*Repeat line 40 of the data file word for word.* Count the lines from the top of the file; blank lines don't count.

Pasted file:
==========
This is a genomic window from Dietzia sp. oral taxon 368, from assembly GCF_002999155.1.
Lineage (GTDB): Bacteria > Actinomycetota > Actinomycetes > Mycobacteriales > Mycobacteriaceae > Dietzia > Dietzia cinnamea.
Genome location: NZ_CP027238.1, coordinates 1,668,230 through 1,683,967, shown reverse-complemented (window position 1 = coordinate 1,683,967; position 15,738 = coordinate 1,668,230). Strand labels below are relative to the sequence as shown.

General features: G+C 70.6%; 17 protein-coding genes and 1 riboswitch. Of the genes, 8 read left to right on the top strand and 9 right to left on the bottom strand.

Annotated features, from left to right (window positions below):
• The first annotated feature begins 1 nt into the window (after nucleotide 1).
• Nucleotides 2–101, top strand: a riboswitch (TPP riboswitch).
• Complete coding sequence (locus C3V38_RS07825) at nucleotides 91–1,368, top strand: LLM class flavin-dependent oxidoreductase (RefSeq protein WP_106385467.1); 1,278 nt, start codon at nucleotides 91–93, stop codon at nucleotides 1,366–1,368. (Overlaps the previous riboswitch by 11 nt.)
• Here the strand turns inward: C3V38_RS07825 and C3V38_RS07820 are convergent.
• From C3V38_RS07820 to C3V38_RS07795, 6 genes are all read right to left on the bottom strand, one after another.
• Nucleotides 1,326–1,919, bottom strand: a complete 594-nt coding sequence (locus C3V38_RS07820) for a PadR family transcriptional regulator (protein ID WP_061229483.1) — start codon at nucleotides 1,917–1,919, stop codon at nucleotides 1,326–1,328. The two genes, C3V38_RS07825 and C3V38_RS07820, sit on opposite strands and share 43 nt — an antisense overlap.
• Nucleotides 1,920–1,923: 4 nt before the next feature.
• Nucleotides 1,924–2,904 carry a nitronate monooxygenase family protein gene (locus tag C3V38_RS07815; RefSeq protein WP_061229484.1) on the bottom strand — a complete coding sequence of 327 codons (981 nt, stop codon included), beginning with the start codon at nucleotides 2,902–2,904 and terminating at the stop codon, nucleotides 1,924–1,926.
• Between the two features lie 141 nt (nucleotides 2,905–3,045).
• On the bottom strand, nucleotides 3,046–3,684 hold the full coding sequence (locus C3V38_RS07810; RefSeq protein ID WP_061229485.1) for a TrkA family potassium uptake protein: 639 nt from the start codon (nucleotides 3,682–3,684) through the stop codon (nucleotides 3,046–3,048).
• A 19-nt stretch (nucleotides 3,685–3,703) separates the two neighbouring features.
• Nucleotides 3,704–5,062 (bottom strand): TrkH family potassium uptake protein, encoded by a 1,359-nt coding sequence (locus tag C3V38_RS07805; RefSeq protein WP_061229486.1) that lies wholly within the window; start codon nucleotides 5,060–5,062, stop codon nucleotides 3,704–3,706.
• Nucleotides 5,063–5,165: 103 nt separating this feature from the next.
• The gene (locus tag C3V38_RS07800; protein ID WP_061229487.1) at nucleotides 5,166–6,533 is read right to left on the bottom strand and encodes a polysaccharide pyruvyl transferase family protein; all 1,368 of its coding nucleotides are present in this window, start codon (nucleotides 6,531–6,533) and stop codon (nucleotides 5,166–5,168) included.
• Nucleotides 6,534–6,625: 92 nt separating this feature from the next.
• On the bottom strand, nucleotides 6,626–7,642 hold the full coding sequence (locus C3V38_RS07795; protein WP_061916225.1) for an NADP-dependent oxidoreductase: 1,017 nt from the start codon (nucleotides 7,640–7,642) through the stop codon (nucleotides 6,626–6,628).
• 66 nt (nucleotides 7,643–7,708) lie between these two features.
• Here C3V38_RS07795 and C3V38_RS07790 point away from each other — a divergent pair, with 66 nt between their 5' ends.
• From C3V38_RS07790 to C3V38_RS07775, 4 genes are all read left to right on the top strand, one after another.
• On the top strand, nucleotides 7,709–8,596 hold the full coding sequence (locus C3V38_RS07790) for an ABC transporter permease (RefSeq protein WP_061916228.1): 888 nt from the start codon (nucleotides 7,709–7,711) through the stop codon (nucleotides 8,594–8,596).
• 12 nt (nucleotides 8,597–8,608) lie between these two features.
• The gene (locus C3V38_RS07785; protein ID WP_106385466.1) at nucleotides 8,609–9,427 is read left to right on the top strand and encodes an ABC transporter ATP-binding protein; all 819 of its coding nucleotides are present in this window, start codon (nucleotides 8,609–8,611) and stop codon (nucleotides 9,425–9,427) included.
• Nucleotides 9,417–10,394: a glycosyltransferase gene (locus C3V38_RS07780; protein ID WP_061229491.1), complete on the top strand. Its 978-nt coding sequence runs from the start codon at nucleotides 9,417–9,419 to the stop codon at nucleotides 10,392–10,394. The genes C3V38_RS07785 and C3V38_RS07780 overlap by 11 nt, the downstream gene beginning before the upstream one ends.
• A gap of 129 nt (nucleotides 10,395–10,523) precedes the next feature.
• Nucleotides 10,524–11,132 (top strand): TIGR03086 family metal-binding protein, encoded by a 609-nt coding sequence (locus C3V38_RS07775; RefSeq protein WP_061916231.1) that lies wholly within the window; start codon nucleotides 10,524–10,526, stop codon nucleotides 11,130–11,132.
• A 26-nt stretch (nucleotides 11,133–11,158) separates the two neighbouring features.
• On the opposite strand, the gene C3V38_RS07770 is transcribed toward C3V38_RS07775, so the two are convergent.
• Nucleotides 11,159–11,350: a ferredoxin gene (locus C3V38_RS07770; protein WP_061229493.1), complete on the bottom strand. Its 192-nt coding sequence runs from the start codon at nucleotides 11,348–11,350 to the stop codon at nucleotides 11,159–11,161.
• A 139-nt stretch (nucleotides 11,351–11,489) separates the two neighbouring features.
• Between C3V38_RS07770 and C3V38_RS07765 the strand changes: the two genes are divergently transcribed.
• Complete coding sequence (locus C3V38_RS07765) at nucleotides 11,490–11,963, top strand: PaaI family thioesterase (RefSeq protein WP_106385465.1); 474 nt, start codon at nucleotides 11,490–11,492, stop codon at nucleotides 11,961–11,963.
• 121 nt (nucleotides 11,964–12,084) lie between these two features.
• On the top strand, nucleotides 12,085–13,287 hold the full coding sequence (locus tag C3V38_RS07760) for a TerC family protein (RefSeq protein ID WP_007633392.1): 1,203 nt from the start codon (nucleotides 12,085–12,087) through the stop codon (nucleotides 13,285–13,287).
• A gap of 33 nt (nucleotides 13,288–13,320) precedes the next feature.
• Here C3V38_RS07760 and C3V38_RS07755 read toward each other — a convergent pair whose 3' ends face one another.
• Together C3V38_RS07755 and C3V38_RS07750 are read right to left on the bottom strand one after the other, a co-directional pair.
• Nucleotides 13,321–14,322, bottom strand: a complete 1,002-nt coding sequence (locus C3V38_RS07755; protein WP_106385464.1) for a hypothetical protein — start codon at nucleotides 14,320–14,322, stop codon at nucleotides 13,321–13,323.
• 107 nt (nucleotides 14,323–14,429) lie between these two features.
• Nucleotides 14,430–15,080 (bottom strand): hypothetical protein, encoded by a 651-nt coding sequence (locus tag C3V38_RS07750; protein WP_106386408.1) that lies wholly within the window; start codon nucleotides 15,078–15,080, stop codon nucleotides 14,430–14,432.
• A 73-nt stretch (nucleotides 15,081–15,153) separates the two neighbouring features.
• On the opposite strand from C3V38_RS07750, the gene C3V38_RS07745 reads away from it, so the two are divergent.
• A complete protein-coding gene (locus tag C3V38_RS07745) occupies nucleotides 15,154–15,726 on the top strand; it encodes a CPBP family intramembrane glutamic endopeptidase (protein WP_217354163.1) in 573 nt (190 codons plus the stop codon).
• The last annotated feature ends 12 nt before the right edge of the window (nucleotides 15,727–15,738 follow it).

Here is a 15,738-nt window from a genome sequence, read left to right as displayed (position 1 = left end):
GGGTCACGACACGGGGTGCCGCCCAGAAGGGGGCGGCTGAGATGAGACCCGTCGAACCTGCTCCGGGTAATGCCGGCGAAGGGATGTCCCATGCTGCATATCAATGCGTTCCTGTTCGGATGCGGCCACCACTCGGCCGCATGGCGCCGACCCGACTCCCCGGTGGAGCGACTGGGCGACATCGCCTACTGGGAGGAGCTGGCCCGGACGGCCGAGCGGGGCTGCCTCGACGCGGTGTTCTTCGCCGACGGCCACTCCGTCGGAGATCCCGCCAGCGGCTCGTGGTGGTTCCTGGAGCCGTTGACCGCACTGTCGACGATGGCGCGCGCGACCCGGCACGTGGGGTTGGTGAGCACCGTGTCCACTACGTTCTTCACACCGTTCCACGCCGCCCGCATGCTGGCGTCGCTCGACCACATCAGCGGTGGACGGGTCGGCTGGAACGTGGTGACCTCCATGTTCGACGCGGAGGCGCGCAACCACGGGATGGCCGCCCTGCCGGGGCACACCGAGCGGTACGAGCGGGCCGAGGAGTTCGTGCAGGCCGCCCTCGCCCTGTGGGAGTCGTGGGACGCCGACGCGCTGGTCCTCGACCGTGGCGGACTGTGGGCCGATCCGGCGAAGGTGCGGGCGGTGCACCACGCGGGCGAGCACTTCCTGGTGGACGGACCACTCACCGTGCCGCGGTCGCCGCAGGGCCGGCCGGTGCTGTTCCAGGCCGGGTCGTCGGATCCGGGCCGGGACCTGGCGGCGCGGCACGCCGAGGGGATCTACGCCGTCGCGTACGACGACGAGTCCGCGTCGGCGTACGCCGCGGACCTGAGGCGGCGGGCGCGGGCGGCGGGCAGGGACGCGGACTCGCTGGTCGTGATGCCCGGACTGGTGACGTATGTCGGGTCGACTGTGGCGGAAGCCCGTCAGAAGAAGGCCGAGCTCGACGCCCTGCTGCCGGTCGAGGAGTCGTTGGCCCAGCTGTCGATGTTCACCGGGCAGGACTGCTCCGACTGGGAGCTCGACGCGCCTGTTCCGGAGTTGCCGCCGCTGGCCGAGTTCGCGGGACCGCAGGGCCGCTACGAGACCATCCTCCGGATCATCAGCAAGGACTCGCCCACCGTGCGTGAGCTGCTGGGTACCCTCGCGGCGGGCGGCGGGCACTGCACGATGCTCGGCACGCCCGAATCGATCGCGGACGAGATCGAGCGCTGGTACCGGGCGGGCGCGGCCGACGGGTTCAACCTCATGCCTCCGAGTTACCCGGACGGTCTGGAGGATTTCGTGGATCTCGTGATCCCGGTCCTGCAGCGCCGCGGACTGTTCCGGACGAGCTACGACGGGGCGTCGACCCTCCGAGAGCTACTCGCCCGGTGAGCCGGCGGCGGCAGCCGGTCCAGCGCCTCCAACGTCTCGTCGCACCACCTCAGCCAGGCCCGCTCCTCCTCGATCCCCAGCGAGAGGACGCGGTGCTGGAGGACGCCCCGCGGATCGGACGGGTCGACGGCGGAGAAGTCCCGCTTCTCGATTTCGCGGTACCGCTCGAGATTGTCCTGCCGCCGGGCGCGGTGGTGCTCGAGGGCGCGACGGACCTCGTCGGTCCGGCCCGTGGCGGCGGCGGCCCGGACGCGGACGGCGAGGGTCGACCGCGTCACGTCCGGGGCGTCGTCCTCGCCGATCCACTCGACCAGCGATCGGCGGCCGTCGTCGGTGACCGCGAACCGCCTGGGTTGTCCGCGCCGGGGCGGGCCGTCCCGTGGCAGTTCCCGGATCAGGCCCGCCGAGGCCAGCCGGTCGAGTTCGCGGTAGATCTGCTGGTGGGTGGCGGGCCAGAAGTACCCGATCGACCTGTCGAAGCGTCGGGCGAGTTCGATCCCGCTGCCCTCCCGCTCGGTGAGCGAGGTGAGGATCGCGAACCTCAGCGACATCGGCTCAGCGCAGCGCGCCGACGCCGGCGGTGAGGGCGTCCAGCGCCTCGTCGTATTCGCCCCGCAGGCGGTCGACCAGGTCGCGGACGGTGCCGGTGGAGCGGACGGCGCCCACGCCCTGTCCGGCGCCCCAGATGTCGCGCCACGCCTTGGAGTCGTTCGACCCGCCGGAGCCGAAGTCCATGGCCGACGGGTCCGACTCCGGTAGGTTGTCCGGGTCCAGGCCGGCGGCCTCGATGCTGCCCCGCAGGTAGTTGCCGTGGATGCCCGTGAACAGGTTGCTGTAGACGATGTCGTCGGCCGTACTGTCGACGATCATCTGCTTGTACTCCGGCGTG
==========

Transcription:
• Here C3V38_RS07760 and C3V38_RS07755 read toward each other — a convergent pair whose 3' ends face one another.